Jay Pharoah was still only 22-years-old when he was hired as a featured player on Saturday Night Live in 2010. Over the course of six seasons, Pharoah went from a go-to impressionist – from his dead-on Barack Obama and Denzel Washington, to a surreal Shaquille O’Neal – to writing sketch material like the music parody “What Does My Girl Say?” and, yes, the now famous (or infamous) “Hotline Bling” parody that features Donald Trump dancing to Drake.
One of the tricks of Saturday Night Live is that it’s difficult, at least at first, for comedians with a background in stand-up to adjust. At SNL you’re expected to write your own material and stand-ups are thrown in there and told to do something they’ve never done before. It’s like someone who drives a car really well to all of a sudden be told to build a car. It’s possible to learn, but it takes some time. And Pharoah did learn how to play the game, appearing more and more frequently on the show as he became one of its stars. (Though during his last season we didn’t see his Obama at all other than a brief cameo in a Lonely Island sketch. Pharoah takes us through what he thinks happened.)
When I first met Pharoah in 2012, the first words he said to me were, “You don’t like my Principal Frye sketch.” I bring this up now because the thing I’ve learned about Pharoah over the years is that he is driven, even enough to call out a critic who didn’t like one of his signature sketches. (For the record, I did come around on it.) Any time I’d randomly run into him over his years at SNL — Pharoah has a superpower of being basically everywhere — the conversation was always some form of, “Watch out, you won’t believe what I have coming up.” It’s probably no coincidence that Pharoah changed his stage name to “Pharoah,” from Farrow, because there’s little doubt that he would like to rule the world if he could. When he was let go from SNL before the 2016-2017 season, of course this would just drive him even more.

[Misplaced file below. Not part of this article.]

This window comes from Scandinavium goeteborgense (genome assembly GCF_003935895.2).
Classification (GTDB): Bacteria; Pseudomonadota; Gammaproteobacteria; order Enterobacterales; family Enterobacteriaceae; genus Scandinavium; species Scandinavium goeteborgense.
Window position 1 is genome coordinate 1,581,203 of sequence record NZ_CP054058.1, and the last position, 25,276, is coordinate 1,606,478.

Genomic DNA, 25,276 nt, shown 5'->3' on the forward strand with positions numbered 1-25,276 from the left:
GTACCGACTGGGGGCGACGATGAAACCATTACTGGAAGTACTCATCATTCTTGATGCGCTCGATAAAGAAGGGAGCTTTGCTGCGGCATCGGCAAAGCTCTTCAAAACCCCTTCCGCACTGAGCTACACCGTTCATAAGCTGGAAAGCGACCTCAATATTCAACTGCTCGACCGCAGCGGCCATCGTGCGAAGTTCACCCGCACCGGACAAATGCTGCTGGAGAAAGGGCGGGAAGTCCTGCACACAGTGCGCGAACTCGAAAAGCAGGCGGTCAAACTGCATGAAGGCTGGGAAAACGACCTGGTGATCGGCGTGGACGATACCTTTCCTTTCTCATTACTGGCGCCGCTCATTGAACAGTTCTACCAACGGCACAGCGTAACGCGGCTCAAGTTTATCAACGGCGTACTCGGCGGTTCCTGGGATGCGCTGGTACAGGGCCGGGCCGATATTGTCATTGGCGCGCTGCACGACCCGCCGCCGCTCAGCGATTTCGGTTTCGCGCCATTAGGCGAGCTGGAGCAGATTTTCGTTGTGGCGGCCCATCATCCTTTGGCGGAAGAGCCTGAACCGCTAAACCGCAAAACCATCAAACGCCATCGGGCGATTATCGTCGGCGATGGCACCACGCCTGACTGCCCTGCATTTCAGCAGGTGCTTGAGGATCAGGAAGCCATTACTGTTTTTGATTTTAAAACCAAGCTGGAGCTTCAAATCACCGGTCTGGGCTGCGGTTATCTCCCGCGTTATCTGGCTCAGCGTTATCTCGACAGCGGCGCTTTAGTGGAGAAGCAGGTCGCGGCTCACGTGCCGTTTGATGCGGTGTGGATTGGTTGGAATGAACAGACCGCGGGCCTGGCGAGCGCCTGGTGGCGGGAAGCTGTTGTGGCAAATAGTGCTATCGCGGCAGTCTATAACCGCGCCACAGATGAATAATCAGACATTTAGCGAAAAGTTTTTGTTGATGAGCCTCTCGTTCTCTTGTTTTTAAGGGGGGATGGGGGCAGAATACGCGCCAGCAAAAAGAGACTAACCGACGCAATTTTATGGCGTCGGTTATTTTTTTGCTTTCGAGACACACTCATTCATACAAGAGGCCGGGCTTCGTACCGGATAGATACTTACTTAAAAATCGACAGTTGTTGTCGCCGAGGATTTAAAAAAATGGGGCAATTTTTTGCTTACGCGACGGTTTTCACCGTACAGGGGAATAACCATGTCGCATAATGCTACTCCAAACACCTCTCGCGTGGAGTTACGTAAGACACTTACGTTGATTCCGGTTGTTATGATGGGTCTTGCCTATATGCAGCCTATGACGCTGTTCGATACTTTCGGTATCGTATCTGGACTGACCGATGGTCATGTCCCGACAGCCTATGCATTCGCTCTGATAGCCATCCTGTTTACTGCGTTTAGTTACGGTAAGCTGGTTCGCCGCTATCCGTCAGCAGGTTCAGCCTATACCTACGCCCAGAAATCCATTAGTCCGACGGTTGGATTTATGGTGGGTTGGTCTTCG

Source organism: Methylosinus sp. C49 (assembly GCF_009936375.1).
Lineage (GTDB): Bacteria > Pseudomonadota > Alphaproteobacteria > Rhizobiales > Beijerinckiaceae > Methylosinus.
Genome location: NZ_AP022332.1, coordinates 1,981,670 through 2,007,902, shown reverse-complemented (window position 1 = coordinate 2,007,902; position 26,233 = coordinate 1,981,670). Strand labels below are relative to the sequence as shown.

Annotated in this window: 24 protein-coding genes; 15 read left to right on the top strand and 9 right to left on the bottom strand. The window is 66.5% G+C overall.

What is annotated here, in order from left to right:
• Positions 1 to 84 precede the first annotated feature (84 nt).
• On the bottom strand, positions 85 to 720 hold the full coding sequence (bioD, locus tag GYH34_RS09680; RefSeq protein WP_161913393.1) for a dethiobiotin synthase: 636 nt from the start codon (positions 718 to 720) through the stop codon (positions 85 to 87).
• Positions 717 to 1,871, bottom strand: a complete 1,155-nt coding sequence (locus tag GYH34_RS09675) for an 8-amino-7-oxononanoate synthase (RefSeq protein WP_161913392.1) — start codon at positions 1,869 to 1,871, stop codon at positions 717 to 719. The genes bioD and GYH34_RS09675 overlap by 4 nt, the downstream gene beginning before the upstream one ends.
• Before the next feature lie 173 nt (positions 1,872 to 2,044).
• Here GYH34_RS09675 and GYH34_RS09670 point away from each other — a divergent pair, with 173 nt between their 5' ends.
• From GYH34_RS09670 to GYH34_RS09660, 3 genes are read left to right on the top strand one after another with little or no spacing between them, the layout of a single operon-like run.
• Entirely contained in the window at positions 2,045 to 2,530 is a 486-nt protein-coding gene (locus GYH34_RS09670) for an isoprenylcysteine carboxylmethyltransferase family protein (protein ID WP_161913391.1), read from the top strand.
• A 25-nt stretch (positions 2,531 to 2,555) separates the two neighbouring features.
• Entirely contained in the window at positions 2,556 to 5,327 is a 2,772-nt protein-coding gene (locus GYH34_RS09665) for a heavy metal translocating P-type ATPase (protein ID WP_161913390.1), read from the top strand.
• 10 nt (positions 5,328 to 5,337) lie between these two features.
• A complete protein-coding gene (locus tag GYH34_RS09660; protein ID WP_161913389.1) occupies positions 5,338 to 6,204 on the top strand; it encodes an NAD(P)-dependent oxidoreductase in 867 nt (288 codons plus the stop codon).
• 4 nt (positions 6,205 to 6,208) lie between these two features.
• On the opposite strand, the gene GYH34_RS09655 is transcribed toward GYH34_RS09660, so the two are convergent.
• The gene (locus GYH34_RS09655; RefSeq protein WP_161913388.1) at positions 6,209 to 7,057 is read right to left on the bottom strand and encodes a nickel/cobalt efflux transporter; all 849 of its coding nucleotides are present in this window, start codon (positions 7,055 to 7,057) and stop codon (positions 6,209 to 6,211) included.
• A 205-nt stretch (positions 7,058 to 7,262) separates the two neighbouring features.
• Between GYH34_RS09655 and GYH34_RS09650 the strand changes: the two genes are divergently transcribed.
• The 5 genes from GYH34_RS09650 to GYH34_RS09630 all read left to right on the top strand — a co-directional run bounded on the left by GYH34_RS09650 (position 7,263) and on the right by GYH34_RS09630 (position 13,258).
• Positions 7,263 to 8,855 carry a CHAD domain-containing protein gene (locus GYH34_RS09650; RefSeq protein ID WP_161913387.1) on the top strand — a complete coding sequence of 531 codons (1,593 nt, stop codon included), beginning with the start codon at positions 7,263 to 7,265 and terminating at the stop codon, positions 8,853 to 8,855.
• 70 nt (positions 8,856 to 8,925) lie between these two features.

Now Pharoah is co-starring in Steven Soderbergh’s Unsane, a movie billed as a “psychological thriller,” which is true, but would also qualify as a straight-up horror movie. Claire Foy plays Sawyer, a woman who has recently moved to a new city to start her life over after unsuccessfully trying to stop a man from stalking her. Still feeling the effects, she seeks psychological help and winds up being committed to a private institution that is running an insurance scam – keeping patients there longer than they need to be until their insurance dries up. Pharoah plays Nate, a fellow institutionalized patient who is an undercover journalist, working on a big story about this institution, who eventually befriends Sawyer. But then a new orderly (Joshua Leonard) starts at the institution who looks a lot like Sawyer’s stalker. But even Sawyer, on a cocktail of drugs and paranoia, can’t be 100 percent sure at first. Soderbergh shot this film on an iPhone, which just brings an extra layer of weirdness to the film.
The now 30-year-old Pharoah is quite excited about Unsane, and he should be. (Read our review of the film here.) It’s a different kind of role for him and even Pharoah didn’t know his part would be quite this big. As he says ahead, he didn’t even realize how substantial his role was until he saw the credits.
I haven’t randomly run into you in a while.
Yeah, dude, I’m on the West Coast, man.
Well, I guess that’s why.
It would be a little bit hard to see me in New York.
You’re keeping busy.
Oh my God, yeah. Like nobody’s business. It’s all good.
And now you’re in a Steven Soderbergh movie.
I couldn’t believe it either. I couldn’t believe that Soderbergh had reached out and he had a part for me in his movie. I couldn’t believe it.
He came to you?
Yeah, yeah. It was, “Hey, Steven Soderbergh’s doing this movie, he wants you to be a part of it. Read the script. If you like it, he’ll hit you up” I said, hell, yeah! I was like, are you kidding me? sex, lies, and videotape? Are you kidding me? Like, what? Fucking Ocean’s? Are you kidding me? Oh my goodness.
You need to get in his crew where you’re in all his movies.